How an artist in Pune is trying to save the city’s dying ‘Muthai’

ART TO SAVE URBAN RIVER

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The highly polluted Mutha river as it flows through Pune. Pic: India Water Portal
River Mutha, the pride of Pune, lovingly called ‘Muthai’ or ‘mother Mutha’, is dying a slow death, thanks to the rapidly urbanising city which is depositing huge amounts of untreated sewage and dirt in its water. The pollution of the river is consistently rising. The situation is so bad that the river has been declared dead at many stretches. The high level of contamination of water from untreated sewage and industrial wastes has led to the growth of antibiotic-resistant bacteria in its water.
While a large number of activists, environmentalists and citizens have been drawing people’s attention towards the sad state of the river, artist and environmentalist Madhavi Kolte does that in a unique way. Her drawings and sculptures are a tribute to its eternal flow, its longevity—a reminder to all of us that the river has been around nurturing the environment longer than we have been. Madhavi’s art tries to convey to us the need to respect the river and stop all irresponsible actions that pollute it.
The ‘art’ of caring for nature
Artist Madhavi Kolte. Pic: India Water Portal

The idea took shape during one of Madhavi’s snorkelling trips. “I saw the movement of corals on the seabed. Later, I came to know that they were dying due to environmental pollution. I was struck by their beauty and was pained at their misfortune. I try to immortalise them through my art,” she says.

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What she saw and heard about the corals inspired Madhavi to sculpt and draw coral shapes using “coil technique” (where oil is used on ceramics), a technique that she has developed over the last 15 years. “This further triggered my interest in the environment and I started a series of drawings and sculptures on environmental elements,” she adds.

Another series of her paintings are on dried leaves. “I tried to draw parallels between ageing leaves and humans, how both grow more beautiful as they age and how they eventually go back to nature”. Madhavi also held an exhibition to increase awareness on the effect of human activities on the hills. “I’ve also sculpted human faces as manifestations of natural elements,” she says. Pointing at a picture titled “Brown story of green”, she says the work is an artistic representation of environmental degradation.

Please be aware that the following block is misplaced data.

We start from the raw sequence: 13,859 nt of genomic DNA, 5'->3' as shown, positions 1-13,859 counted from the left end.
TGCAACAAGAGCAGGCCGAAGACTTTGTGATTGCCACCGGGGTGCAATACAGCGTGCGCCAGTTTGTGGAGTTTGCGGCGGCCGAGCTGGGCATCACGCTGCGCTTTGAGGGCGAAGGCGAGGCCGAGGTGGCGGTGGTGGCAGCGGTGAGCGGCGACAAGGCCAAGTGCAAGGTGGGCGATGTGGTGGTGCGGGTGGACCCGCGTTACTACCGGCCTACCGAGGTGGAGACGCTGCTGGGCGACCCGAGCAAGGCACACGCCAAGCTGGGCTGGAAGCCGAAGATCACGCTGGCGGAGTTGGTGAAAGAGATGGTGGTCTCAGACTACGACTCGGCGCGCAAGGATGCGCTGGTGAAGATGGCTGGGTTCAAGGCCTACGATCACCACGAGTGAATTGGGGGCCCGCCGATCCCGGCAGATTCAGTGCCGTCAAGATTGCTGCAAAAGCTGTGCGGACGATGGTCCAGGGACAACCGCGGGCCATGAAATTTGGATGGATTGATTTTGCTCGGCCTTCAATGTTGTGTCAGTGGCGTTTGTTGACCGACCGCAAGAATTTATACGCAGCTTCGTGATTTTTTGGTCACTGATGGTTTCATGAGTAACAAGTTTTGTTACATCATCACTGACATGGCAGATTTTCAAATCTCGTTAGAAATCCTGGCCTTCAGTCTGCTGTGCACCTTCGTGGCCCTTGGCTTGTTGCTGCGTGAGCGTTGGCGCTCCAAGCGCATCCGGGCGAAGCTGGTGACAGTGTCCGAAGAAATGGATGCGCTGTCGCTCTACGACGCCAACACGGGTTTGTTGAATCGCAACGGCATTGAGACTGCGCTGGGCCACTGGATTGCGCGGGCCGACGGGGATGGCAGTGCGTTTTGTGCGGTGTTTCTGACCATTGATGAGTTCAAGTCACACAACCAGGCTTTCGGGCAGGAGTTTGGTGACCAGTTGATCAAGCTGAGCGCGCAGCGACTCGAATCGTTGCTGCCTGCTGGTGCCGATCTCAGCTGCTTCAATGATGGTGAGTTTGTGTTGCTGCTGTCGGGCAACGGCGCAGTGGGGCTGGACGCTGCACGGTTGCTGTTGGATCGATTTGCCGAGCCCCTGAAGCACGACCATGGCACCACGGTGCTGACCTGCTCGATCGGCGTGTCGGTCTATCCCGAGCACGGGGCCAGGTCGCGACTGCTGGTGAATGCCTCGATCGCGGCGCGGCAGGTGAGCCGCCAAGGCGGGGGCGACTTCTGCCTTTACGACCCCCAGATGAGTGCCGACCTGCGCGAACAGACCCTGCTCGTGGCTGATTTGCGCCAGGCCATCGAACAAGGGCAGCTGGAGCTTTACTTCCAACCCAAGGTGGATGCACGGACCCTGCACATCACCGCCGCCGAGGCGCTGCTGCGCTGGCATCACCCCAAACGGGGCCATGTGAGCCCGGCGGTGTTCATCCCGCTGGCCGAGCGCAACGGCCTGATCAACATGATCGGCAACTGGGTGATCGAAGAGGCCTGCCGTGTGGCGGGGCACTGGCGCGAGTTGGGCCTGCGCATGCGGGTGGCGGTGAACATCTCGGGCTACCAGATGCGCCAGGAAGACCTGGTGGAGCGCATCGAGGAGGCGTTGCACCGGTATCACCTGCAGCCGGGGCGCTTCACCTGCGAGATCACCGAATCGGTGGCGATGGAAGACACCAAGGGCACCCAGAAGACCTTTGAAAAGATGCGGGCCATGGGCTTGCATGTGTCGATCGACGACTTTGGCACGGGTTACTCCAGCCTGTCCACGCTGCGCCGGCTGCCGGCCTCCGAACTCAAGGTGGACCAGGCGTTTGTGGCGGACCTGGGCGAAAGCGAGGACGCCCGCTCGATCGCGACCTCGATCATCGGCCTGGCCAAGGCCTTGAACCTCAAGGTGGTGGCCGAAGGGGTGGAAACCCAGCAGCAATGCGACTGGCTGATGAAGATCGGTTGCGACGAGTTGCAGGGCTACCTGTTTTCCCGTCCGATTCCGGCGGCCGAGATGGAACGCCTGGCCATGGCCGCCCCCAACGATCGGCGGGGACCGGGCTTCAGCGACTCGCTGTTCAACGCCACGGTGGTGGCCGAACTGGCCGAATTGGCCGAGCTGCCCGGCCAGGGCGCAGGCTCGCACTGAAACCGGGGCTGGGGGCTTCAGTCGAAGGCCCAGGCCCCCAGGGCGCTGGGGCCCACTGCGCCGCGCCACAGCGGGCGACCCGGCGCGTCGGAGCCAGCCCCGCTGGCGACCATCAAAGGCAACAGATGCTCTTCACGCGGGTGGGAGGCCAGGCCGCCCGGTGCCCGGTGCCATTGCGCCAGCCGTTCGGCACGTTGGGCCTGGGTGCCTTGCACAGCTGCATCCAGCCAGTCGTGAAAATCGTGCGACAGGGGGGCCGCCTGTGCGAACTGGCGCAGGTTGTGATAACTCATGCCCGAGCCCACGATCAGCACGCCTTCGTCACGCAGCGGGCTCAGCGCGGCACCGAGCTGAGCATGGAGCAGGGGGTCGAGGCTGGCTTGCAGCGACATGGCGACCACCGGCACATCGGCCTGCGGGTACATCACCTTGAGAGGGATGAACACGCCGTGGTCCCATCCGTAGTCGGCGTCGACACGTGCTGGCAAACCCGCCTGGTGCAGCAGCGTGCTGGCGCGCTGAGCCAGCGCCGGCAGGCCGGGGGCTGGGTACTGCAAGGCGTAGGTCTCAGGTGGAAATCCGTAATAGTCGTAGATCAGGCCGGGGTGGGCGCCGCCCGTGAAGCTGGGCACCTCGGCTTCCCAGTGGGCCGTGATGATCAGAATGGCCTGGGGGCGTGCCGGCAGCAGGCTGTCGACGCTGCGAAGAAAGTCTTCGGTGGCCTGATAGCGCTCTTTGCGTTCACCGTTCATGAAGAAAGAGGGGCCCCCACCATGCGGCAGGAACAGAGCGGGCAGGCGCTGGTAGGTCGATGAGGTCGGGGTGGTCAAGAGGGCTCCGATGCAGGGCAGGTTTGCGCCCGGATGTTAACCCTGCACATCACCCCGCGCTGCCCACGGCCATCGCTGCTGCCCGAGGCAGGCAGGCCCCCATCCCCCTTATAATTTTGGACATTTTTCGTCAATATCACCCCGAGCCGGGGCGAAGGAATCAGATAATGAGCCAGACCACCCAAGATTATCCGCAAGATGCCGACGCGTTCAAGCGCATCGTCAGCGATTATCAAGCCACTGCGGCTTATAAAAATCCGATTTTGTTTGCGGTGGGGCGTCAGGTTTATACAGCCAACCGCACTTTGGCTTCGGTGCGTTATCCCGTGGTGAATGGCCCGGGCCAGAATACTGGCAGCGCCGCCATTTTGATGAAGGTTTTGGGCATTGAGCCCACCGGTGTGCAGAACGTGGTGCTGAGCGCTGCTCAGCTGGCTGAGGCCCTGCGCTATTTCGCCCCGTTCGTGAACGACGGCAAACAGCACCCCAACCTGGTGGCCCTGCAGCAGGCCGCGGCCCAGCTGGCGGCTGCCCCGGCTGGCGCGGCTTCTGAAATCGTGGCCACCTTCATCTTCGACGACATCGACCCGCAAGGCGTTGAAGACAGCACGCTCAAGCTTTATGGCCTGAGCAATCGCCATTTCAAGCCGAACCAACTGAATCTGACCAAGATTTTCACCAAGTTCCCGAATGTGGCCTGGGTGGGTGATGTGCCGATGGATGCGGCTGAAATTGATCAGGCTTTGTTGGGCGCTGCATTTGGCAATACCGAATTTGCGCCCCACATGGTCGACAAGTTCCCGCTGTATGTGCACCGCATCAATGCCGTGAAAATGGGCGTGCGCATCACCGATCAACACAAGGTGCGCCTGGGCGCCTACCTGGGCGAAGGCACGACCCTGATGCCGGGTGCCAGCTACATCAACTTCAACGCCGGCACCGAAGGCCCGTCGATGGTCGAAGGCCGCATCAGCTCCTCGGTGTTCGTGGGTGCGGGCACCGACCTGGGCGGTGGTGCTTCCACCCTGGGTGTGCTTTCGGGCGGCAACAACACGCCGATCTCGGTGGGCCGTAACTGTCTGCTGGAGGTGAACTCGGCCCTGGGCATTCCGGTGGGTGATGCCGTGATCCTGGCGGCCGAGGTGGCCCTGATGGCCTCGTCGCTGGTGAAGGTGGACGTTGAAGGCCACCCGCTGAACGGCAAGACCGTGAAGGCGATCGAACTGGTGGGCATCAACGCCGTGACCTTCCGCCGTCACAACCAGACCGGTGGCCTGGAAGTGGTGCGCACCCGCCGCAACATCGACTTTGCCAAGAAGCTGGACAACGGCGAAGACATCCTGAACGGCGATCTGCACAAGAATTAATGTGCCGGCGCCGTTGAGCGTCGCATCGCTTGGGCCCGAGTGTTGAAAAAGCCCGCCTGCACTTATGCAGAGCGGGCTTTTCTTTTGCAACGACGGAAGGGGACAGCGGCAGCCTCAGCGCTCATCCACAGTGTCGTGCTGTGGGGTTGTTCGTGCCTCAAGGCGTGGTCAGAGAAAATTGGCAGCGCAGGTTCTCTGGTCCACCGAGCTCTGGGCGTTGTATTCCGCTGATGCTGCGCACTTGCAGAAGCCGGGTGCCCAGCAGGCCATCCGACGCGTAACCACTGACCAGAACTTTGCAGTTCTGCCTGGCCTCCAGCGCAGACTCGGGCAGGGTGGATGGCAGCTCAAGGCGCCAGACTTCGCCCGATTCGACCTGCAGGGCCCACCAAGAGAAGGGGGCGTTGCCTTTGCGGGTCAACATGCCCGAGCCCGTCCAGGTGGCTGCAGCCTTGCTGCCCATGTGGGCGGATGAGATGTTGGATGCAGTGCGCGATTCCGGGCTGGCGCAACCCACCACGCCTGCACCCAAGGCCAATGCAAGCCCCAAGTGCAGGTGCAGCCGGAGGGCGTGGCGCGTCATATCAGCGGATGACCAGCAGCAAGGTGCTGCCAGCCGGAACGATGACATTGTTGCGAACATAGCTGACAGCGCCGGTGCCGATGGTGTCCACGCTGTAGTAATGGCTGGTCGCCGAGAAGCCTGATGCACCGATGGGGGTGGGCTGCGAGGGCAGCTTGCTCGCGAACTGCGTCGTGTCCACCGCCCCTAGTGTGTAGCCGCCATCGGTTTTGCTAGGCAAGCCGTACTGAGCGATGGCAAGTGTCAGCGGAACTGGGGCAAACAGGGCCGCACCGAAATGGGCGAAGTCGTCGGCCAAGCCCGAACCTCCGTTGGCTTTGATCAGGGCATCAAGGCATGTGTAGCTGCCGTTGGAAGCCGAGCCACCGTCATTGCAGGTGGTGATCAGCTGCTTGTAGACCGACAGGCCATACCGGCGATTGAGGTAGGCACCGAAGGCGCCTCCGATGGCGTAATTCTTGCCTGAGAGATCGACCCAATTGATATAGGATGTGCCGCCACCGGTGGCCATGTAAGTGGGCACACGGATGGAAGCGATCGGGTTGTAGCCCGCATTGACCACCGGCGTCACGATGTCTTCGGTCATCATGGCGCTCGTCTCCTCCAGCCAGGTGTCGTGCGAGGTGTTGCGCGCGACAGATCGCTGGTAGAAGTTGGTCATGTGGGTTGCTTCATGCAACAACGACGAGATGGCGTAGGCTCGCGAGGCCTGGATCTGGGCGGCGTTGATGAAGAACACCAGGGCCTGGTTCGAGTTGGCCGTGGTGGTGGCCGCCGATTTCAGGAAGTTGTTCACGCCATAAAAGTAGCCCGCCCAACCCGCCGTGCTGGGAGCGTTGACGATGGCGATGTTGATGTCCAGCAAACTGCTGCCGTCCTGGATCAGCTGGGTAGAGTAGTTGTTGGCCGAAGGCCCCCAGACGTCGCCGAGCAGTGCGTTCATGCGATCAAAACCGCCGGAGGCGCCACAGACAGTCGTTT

Madhavi’s last sculpture series is on anthills. She says, “I am fascinated by how ants, such tiny creatures can build such humungous structures by working and cooperating with each other. We humans have a lot to learn from them.”

Art for the river Mutha

Realising the need to do more to spread environmental awareness, she took up a course on “Sustainable Management of Natural Resources & Nature Conservation” at the Ecological Society in Pune, which she says changed her perspective towards nature. After completing the course, Madhavi became a part of Jeevitnadi, a citizens collective that plays an active part in rejuvenating the Mutha river. She has participated in clean up drives, awareness campaigns and other activities around the river.

“I went for walks along the river organised by Jeevitnadi. This made me get closer to the river and observe her more carefully. My drawings reflect how I see the river and I want people to see her beauty and understand her plight through them. She has so much to give us and look at what we give her back,” Madhavi adds.

“I hope my art adds value to the work done by Jeevitnadi,” says Madhavi who hopes to raise funds and generate awareness about the river through her paintings and sculptures that she has donated to Jeevitnadi.

[This article was first published on India Water Portal and has been republished with changes in titles alone. The original article may be read here.]

About Aarti Kelkar Khambete 2 Articles
Aarti Kelkar Khambete writes for India Water Portal, a website that shares knowledge and builds communities around water and related issues in India.

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